Nina Fisher, a senior psychology major, said that despite using mental health resources through a telehealth therapy app, for several weeks following the Aug. 28 campus shooting and the Sept. 13 gun threat at Alpine Bagel, her mental health took a dip and the sense of security she had on campus was gone.
"I remember telling my friends. I was like, 'I'm really, really, really bothered by this,'" Fisher said. "I was not sleeping."
Throughout 2023, the University expanded its well-being programs and parts of the campus community provided additional support. But the aftermath of gun violence on campus exposed some gaps in mental health support for impacted students and faculty.
During the spring semester, Hinton-James Residence Hall started offering WellBeing coaching to residents in a collaboration with Carolina Housing and the School of Social Work. The two coaches, both master’s students in the social work school, were added to bridge the gap between the support that resident advisors are able to provide and more formal counseling, such as UNC's Counseling and Psychological Services.
At several points this year, CAPS implemented embedded counselors at various schools, including the Hussman School of Journalism and Media, the Eshelman School of Pharmacy, the Gillings School of Global Public Health and the Adams School of Dentistry.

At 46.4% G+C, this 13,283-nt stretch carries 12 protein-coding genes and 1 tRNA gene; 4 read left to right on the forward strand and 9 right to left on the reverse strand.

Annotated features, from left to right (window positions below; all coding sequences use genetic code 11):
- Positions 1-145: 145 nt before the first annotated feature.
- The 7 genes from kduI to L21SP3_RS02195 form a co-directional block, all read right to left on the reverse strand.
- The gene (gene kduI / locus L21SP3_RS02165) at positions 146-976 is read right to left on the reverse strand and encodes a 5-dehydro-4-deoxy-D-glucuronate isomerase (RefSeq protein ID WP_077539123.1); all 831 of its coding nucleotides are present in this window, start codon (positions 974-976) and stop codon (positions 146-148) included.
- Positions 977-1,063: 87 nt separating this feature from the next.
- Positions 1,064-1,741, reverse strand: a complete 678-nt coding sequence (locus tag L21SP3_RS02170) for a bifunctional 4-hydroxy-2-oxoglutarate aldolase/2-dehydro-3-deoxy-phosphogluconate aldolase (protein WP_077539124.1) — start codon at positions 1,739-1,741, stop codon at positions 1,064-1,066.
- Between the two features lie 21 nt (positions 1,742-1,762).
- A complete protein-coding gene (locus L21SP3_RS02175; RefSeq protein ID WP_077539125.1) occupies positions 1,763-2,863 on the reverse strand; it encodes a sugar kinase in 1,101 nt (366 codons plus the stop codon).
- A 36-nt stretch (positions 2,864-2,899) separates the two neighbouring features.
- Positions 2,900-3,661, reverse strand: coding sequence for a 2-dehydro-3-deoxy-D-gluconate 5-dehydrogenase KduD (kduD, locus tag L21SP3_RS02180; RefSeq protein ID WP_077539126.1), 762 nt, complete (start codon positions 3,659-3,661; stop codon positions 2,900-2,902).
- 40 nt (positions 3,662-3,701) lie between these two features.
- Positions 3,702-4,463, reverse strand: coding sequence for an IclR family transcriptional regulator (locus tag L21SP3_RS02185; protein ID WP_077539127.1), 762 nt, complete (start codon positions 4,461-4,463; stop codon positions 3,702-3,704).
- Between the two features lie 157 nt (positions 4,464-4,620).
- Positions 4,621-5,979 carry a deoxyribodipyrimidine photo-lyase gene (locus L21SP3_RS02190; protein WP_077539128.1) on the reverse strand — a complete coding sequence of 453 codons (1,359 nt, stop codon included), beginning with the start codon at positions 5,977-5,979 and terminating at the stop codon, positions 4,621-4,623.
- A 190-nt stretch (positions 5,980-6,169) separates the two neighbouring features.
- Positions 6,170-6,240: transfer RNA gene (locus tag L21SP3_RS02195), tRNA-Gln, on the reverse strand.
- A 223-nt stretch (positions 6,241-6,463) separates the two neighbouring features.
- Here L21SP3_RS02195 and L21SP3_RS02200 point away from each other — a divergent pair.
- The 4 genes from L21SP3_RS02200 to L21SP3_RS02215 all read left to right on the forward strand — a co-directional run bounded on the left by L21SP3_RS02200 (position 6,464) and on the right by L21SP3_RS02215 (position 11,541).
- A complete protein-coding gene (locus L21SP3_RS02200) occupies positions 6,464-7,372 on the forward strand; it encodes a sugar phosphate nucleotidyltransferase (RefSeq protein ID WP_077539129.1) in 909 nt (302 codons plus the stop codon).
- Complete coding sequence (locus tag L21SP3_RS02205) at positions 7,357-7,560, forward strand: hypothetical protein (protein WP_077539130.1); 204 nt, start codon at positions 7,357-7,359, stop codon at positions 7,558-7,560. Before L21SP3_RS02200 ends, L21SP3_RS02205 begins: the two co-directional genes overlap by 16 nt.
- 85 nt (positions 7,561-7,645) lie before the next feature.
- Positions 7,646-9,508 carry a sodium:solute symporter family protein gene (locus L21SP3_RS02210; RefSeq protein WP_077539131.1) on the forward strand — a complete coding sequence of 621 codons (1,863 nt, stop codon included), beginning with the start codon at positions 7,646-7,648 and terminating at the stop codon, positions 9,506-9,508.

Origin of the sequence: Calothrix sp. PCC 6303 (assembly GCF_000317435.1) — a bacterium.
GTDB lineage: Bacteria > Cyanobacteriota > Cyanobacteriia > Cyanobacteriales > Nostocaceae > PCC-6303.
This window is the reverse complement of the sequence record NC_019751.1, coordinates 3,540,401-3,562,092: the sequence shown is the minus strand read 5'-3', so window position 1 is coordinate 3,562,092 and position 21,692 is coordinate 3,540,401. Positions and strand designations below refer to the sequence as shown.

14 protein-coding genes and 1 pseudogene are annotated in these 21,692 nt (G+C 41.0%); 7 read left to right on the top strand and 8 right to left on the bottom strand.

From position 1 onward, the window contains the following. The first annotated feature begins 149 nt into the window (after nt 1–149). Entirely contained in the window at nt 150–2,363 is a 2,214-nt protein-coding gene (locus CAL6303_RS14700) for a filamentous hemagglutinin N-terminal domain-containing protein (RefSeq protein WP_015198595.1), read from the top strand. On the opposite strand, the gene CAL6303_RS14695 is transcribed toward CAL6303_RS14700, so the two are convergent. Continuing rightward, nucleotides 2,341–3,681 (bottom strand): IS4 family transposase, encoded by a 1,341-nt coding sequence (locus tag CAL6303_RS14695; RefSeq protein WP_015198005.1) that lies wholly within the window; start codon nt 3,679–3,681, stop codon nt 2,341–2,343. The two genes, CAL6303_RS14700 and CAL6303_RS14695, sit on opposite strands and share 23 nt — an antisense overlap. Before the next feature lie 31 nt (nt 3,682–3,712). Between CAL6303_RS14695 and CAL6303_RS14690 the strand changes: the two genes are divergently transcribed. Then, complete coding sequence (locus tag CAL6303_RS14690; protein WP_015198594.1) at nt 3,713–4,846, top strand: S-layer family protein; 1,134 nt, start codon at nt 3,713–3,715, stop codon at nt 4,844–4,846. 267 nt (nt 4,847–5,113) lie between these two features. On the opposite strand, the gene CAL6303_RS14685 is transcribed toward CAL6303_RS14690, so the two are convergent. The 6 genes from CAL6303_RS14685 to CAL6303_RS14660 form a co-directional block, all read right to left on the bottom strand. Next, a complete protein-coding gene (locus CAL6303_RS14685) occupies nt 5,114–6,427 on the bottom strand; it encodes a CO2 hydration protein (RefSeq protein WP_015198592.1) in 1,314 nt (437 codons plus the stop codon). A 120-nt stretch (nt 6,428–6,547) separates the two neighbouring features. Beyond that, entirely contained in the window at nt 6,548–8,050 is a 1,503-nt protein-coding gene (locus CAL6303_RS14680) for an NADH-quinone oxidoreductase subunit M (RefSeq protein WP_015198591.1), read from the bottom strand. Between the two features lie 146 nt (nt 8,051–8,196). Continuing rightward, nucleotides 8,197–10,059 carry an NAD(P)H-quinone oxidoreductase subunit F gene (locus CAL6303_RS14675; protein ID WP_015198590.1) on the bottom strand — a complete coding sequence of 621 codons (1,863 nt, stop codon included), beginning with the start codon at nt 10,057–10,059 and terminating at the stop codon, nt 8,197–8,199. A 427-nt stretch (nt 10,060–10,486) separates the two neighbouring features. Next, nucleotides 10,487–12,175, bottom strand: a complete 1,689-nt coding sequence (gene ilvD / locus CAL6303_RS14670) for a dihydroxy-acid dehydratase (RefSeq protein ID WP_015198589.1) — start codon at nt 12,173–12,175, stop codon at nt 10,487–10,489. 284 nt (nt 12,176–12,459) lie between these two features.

“Our embedded counselor [in the dental school] has just started in the past few weeks and is getting everything up and running there,” Avery Cook, director of CAPS, said. “So that program continues to expand.”
CAPS also re-introduced the Well Ride program at the beginning of the fall semester, which provides free Lyft rides for students living on campus who are attending off-campus therapy. The program, which first started in the spring of 2020, was put on pause by COVID-19.
“We’d love as many students as needed to take us up on that, so that's a huge thing that we'll still be running in the spring,” Cook said.
Fisher said she contacted CAPS through email in the spring of 2023 and never heard back. She said she didn’t go to CAPS walk-in hours when she was experiencing mental health setbacks in the spring semester because she heard “very few positive stories of CAPS through friends.”
Fisher also added that she thinks a lot of students became “self-resilient” in trying to find their own means of support.
Aiden Spelbring, a senior psychology major and president of the UNC chapter of Helping Give Away Psychological Science, said he thinks some campus mental health resources such as CAPS have an unfairly "bad" reputation.